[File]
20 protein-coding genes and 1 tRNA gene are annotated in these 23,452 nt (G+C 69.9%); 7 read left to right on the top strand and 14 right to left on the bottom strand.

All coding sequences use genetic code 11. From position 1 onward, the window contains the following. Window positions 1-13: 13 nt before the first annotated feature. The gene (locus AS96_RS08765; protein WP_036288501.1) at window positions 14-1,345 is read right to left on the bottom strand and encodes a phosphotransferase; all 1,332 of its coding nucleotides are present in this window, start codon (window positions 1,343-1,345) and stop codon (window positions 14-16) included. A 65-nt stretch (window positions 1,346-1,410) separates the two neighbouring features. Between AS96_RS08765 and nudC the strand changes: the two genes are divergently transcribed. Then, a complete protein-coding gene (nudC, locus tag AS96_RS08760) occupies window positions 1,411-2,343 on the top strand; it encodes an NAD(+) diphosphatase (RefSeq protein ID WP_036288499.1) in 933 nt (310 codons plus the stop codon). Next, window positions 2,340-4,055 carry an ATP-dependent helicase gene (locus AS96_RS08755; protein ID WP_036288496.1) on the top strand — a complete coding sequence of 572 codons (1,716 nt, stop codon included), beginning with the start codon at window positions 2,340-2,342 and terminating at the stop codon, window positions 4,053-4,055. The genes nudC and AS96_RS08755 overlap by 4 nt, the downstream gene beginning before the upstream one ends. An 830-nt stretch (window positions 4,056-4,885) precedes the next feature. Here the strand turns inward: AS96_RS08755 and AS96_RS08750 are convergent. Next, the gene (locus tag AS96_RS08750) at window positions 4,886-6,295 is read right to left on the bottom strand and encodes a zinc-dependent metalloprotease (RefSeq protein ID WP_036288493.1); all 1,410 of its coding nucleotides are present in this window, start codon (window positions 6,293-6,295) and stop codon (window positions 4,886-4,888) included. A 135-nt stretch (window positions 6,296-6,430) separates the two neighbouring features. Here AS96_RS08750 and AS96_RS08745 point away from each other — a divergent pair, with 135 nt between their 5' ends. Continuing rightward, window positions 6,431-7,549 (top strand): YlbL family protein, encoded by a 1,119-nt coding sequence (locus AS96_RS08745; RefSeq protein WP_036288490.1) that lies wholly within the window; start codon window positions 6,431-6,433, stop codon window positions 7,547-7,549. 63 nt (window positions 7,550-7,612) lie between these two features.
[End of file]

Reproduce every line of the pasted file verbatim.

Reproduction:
20 protein-coding genes and 1 tRNA gene are annotated in these 23,452 nt (G+C 69.9%); 7 read left to right on the top strand and 14 right to left on the bottom strand.

All coding sequences use genetic code 11. From position 1 onward, the window contains the following. Window positions 1-13: 13 nt before the first annotated feature. The gene (locus AS96_RS08765; protein WP_036288501.1) at window positions 14-1,345 is read right to left on the bottom strand and encodes a phosphotransferase; all 1,332 of its coding nucleotides are present in this window, start codon (window positions 1,343-1,345) and stop codon (window positions 14-16) included. A 65-nt stretch (window positions 1,346-1,410) separates the two neighbouring features. Between AS96_RS08765 and nudC the strand changes: the two genes are divergently transcribed. Then, a complete protein-coding gene (nudC, locus tag AS96_RS08760) occupies window positions 1,411-2,343 on the top strand; it encodes an NAD(+) diphosphatase (RefSeq protein ID WP_036288499.1) in 933 nt (310 codons plus the stop codon). Next, window positions 2,340-4,055 carry an ATP-dependent helicase gene (locus AS96_RS08755; protein ID WP_036288496.1) on the top strand — a complete coding sequence of 572 codons (1,716 nt, stop codon included), beginning with the start codon at window positions 2,340-2,342 and terminating at the stop codon, window positions 4,053-4,055. The genes nudC and AS96_RS08755 overlap by 4 nt, the downstream gene beginning before the upstream one ends. An 830-nt stretch (window positions 4,056-4,885) precedes the next feature. Here the strand turns inward: AS96_RS08755 and AS96_RS08750 are convergent. Next, the gene (locus tag AS96_RS08750) at window positions 4,886-6,295 is read right to left on the bottom strand and encodes a zinc-dependent metalloprotease (RefSeq protein ID WP_036288493.1); all 1,410 of its coding nucleotides are present in this window, start codon (window positions 6,293-6,295) and stop codon (window positions 4,886-4,888) included. A 135-nt stretch (window positions 6,296-6,430) separates the two neighbouring features. Here AS96_RS08750 and AS96_RS08745 point away from each other — a divergent pair, with 135 nt between their 5' ends. Continuing rightward, window positions 6,431-7,549 (top strand): YlbL family protein, encoded by a 1,119-nt coding sequence (locus AS96_RS08745; RefSeq protein WP_036288490.1) that lies wholly within the window; start codon window positions 6,431-6,433, stop codon window positions 7,547-7,549. 63 nt (window positions 7,550-7,612) lie between these two features.